Photographing The White Tailed Eagle
The White Tailed Eagle is one of the largest birds in the world, but don’t let its size fool you, this is a fast, agile bird that can be difficult to photograph, especially during its iconic hunting dive. I have just returned from a week on the Isle of Mull and spent four of those days aboard the Lady Jayne run by Mull Charters photographing these wonderful birds. In this blog I’ll cover what I do to help prepare myself before going out on the boat, what I’m thinking about on the boat, and what happens when an eagle approaches the boat.
This was my fifth year of trying to photograph the eagles and preparation helps a great deal in getting those desired images. I’d highly recommend getting practise photographing something that is fast moving and changes direction quickly. I’m quite fortunate, I live in mid Wales and live close to a couple of Red Kite feeding centres; Gigrin Farm and Bwlch Nant-yr-Arian. Places like these are fantastic as you can get hundreds of dives per hour (compared with 1-3 dives on the boat trip). Gigrin is the better of the two as you are close to the birds so you can practise your tracking technique as they circle in the sky and hone your reactions to their sudden dive towards the ground. At Nant-yr-Arian, you are a bit further away, but the birds are fed next to a lake, and occasionally a bit of food is thrown into the water and the Kites will dive and grab the food in much the same way the eagle does. This provides a good way to practise your timing. Despite the size difference, the time taken for a Kite to grab food from the water is very similar to the eagle. It happens very quickly so be alert!
Now, onto the boat trip. Before the boat even sets off, Martin, the skipper, will very rightly state that the birds are wild and will not be beckoned down at will. Please remember that wild animals are to be respected and if you want to enjoy good views them, you have to be patient. The first time I did this trip, not a single eagle took to the skies. I was bitterly disappointed, but have returned each year since and done multiple trips during my time on Mull. So, if possible, book multiple trips to help maximise your chances. After the introductions, you’ll set off in search of some eagles. As the boat cruises along, bread will be thrown out to attract gulls, which act as an early warning system as when they scatter there is usually something large and predatory about. This is an excellent time to make sure your camera is setup correctly as the gulls make an easy subject as they circle and hover next to the boat. Set continuous autofocus and continuous shooting and set your desired iso and aperture. I prefer manual mode so I know the exposure won’t change; the eagle will fly through numerous light conditions and I want to guarantee that the eagle will be exposed correctly. For each trip I used an iso of 800 and the widest aperture of whatever lens I had attached, with the aim of having a shutter speed of at least 1/1000 sec. To freeze the action you need a fast shutter speed as you’ll have to overcome camera shake, bobbing of the boat, and the movement of the eagle itself. Of course you may opt for a slower shutter speed to create a sense of motion, that choice is purely up to you.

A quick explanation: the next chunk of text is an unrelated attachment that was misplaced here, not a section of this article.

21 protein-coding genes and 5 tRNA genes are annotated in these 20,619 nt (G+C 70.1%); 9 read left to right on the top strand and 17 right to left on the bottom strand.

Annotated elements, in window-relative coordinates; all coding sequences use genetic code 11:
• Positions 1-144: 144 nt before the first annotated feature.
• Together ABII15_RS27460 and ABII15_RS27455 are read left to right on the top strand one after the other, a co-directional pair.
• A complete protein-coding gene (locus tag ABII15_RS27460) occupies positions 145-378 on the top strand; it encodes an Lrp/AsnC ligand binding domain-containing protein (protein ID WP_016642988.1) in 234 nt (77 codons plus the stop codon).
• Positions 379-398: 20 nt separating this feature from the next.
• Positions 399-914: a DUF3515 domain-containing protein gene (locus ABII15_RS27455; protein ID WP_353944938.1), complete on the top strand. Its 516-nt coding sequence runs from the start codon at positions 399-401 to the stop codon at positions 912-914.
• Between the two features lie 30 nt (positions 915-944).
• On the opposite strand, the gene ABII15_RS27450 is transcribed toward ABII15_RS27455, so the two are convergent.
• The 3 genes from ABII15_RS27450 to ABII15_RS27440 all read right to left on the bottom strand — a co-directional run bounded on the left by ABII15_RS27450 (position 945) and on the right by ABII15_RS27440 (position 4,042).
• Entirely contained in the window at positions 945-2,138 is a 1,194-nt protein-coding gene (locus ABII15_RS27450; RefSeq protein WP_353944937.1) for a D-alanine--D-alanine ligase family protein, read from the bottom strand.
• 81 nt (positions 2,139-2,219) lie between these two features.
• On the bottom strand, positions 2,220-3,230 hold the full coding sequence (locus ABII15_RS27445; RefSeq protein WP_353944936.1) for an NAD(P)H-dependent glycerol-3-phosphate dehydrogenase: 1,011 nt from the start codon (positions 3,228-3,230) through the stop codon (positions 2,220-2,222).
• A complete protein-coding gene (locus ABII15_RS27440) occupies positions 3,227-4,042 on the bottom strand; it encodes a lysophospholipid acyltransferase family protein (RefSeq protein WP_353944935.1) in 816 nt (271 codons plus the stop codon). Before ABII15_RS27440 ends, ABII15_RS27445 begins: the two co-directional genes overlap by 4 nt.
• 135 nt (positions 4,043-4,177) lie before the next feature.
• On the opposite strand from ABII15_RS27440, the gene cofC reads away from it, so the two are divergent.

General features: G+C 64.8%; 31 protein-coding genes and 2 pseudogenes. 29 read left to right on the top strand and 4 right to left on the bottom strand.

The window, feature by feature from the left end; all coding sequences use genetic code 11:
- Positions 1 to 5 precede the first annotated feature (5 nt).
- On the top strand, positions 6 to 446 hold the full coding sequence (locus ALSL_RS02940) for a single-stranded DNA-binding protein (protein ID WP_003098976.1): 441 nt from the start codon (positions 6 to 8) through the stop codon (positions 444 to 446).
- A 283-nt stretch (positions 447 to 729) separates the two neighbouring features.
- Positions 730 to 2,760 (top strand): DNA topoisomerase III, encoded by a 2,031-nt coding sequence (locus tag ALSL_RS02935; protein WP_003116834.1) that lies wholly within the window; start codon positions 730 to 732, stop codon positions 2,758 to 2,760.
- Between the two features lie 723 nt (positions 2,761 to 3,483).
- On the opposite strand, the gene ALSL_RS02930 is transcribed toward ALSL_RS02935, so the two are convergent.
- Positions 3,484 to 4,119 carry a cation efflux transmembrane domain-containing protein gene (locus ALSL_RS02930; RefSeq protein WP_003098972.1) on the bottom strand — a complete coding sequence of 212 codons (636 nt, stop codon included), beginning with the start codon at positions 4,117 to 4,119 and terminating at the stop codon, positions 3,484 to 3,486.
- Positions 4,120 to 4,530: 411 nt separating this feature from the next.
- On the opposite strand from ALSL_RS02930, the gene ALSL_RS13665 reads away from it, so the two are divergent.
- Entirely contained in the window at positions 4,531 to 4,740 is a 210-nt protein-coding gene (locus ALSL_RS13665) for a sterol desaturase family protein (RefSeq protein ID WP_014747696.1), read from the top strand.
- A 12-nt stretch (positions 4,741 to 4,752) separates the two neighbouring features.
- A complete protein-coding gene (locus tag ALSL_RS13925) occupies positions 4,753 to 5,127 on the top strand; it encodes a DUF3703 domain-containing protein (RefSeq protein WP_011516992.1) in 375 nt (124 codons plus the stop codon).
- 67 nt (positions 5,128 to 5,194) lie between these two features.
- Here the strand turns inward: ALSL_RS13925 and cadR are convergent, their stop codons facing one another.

Next is position in the boat. The most popular places are the rear corners as these usually provide the most unobstructed view (beware of the ladder that sits in the middle as that can spoil a shot!). If your balance is good, you can stand on the centre housing which will get you around a foot higher and give you a completely unobstructed view of the eagle. Just bear in mind that if you choose to do this, the only thing to hold onto will be the wheel house. It can be frustrating to miss a shot because you didn’t get into a good position and that ‘moment’ was blocked by a random body part (or ladder).